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Wynne v. Berryhill

United States District Court, E.D. Tennessee, Chattanooga

September 1, 2017

MARIAN WYNNE, Plaintiff,
v.
NANCY A. BERRYHILL, Commissioner of the Social Security Administration, Defendant.

          Susan K. Lee Magistrate Judge.

          ORDER

          TRAVIS R. MCDONOUGH UNITED STATES DISTRICT JUDGE.

         Before the Court are cross-motions for summary judgment. (Docs. 16, 21.) The Court referred the matter to Magistrate Judge Susan K. Lee, pursuant to 28 U.S.C. § 636(b) and Rule 72 of the Federal Rules of Civil Procedure, for a report and recommendation. On July 14, 2017, Magistrate Judge Lee entered a report and recommendation, recommending that the Court: (1) deny Plaintiff's motion for summary judgment; (2) grant the Commissioner's motion for summary judgment; and (3) affirm the Commissioner's decision denying Plaintiff supplemental social security income. (See generally Doc. 23.) Plaintiff timely filed objections to Magistrate Judge Lee's report and recommendation (Doc. 24), and Defendant responded (Doc. 25). For the reasons stated herein, the Court will: (1) ACCEPT and ADOPT the magistrate judge's report and recommendation (Doc. 23); (2) DENY Plaintiff's motion for summary judgment (Doc. 16); (3) GRANT Defendant's motion for summary judgment (Doc. 21); and (4) AFFIRM the Commissioner's decision to deny Plaintiff supplemental social security income.

         I. BACKGROUND

         In her report and recommendation, Magistrate Judge Lee detailed the procedural and factual background underlying this matter. The parties have not objected to Magistrate Judge Lee's recitation of the facts, and the Court finds that the facts set forth in the report and recommendation are accurate. Accordingly, for the purposes of reviewing Plaintiff's objections to Magistrate Judge Lee's report and recommendation, the Court ADOPTS BY REFERENCE the facts set forth in the report and recommendation. (Doc. 23.)

         II. STANDARD OF REVIEW

         The Court must conduct a de novo review of those portions of the report and recommendation to which objections are made and may accept, reject, or modify, in whole or in part, the magistrate judge's findings or recommendations. 28 U.S.C. § 636(b)(1). In doing so, the Court's standard of review is essentially the same as the magistrate judge's-review is limited to determining if the administrative law judge's (“ALJ”) findings are supported by substantial evidence and if proper legal standards were applied. 42 U.S.C. § 405(g); Brainard v. Sec'y of Health & Human Servs., 889 F.2d 679, 681 (6th Cir. 1989) (per curiam). “Substantial evidence” is “more than a mere scintilla” and means “such relevant evidence as a reasonable mind might accept as adequate to support a conclusion.” Richardson v. Perales, 402 U.S. 389, 401 (1971). If supported by substantial evidence, the Court must affirm the ALJ's findings, even if substantial evidence also supports the opposite conclusion. Jones v. Comm'r of Soc. Sec., 336 F.3d 469, 475 (6th Cir. 2003).

         Although the Court is required to engage in a de novo review of specific objections, if the objections merely restate the arguments asserted in Plaintiff's earlier motion, which were addressed by the magistrate judge's report and recommendation, the Court may deem those objections waived. See VanDiver v. Martin, 304 F.Supp.2d 934, 937 (E.D. Mich. 2004). “A general objection, or one that merely restates the arguments previously presented, ” however, “is not sufficient to alert the court to alleged errors on the part of the magistrate judge.” Id. “An ‘objection' that does nothing more than state a disagreement with a magistrate's suggested resolution, or simply summarizes what has been presented before, is not an ‘objection' as that term is used in this context.” Id. The Sixth Circuit has also explained that:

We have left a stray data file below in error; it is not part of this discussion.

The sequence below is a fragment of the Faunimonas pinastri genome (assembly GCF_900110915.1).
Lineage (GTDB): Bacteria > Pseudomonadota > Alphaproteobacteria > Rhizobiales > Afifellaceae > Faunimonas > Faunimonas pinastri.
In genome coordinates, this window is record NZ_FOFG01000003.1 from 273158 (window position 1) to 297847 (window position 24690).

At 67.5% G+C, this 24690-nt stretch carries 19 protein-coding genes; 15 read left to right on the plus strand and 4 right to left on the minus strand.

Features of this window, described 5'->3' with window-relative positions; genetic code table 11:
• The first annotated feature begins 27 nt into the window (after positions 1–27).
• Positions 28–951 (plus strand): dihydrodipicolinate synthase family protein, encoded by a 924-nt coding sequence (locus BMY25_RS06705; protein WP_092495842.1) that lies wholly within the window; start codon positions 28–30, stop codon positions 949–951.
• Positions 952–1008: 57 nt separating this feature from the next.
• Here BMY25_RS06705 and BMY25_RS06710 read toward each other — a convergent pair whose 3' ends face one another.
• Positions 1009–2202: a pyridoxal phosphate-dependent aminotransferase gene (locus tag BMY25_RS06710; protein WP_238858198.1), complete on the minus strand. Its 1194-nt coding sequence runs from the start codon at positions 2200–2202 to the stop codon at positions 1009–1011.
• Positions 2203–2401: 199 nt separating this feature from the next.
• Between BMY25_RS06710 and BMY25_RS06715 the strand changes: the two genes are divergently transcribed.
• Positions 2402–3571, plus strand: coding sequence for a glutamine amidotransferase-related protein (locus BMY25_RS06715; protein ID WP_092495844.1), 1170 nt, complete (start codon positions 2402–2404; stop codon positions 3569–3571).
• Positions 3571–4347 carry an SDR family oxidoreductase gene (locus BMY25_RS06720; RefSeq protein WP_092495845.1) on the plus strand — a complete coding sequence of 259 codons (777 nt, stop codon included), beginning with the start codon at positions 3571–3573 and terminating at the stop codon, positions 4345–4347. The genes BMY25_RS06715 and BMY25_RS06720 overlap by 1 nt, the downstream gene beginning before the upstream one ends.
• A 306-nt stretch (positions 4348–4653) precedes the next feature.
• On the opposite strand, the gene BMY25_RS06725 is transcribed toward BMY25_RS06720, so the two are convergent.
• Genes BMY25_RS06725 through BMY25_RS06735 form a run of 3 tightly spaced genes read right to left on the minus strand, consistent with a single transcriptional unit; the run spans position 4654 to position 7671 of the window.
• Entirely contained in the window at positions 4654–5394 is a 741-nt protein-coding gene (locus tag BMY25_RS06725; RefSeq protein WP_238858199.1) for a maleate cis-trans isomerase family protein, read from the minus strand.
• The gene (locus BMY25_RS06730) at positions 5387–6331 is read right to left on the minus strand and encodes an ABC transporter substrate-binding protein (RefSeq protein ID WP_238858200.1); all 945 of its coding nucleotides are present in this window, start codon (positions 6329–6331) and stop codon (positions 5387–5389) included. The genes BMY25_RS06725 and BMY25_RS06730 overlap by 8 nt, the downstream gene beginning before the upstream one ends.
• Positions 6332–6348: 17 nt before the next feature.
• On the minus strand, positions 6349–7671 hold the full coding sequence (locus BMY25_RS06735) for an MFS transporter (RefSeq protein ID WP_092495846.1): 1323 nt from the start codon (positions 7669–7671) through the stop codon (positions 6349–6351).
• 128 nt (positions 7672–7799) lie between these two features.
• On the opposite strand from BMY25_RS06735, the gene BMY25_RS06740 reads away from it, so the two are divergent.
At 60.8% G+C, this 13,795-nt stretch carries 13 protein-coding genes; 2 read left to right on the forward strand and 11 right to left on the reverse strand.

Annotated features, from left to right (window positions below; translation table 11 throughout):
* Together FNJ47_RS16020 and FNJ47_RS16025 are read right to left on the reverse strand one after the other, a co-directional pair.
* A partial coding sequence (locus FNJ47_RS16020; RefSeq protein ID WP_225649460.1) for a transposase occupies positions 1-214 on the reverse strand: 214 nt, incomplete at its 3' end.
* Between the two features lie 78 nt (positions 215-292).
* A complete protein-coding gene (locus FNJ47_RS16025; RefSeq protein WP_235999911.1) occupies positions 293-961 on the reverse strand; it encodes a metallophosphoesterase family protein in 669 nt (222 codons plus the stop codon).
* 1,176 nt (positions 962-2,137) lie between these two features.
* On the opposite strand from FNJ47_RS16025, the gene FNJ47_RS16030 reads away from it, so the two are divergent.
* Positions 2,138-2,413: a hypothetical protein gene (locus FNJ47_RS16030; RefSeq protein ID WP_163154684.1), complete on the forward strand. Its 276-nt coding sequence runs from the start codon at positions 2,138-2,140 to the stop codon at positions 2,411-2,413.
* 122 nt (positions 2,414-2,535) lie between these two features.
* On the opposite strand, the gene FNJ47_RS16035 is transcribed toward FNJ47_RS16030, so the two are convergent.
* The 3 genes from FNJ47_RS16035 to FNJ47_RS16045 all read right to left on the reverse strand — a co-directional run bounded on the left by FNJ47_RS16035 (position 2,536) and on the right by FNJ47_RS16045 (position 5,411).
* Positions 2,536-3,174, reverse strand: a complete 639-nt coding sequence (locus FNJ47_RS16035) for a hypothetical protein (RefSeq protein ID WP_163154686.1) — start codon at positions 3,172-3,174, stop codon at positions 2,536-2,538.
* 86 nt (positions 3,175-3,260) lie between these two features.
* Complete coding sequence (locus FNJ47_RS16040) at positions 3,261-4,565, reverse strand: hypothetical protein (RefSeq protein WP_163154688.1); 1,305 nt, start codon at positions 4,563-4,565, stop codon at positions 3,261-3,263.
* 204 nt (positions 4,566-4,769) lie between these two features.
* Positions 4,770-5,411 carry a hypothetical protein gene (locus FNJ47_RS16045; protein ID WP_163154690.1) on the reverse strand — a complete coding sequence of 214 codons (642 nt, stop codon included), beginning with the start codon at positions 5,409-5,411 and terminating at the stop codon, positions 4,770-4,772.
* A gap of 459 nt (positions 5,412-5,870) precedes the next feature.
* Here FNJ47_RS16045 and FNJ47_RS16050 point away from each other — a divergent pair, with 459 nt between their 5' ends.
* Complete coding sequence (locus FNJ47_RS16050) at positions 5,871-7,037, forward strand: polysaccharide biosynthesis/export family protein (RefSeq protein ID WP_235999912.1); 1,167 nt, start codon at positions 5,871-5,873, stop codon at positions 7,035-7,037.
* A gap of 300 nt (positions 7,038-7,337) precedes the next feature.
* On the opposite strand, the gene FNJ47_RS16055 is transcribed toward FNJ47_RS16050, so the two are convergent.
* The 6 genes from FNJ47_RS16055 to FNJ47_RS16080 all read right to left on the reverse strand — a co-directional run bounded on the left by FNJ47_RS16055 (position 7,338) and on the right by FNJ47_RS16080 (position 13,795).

A general objection to the entirety of the magistrate's report has the same effects as would a failure to object. The district court's attention is not focused on any specific issues for review, thereby making the initial reference to the magistrate useless. The functions of the district court are effectively duplicated as both the magistrate and the district court perform identical tasks. This duplication of time and effort wastes judicial resources rather than saving them, and runs contrary to the purposes of the Magistrates Act.

Howard v. Sec'y of Health & Human Servs., 932 F.2d 505, 509 (6th Cir. 1991).

         III. ANALYSIS

         In this case, Plaintiff objects to the magistrate judge's report and recommendation, arguing that: (1) the ALJ failed to give appropriate weight to the opinions of her treating physician; and (2) the ALJ's decision was not supported by substantial evidence. Based on these arguments, Plaintiff contends the magistrate judge erred by failing to overrule the ALJ's decision denying her supplemental social security benefits. (See Doc. 24.)

         In her motion for summary judgment, Plaintiff argued that the ALJ failed to give appropriate weight to the opinions of her treating physician and that the ALJ's decision was not supported by substantial evidence. (Doc. 16-1, at 1-4.) Magistrate Judge Lee considered these exact arguments and rejected them, finding that the ALJ provided good reasons for discounting the treating physician's opinions and that the ALJ's decision was supported by substantial evidence. (Doc. 23, at 6-14.) The Court agrees with Magistrate Judge Lee's well-reasoned report and recommendation affirming the ALJ's decision, which, contrary to Plaintiff's arguments, is consistent with the standards set forth in Gayhart v. Commissioner of Social Security, 710 F.3d 365, 375-76 (6th Cir. 2012) (discussing the standards for weighing medical opinions).

         IV. ...


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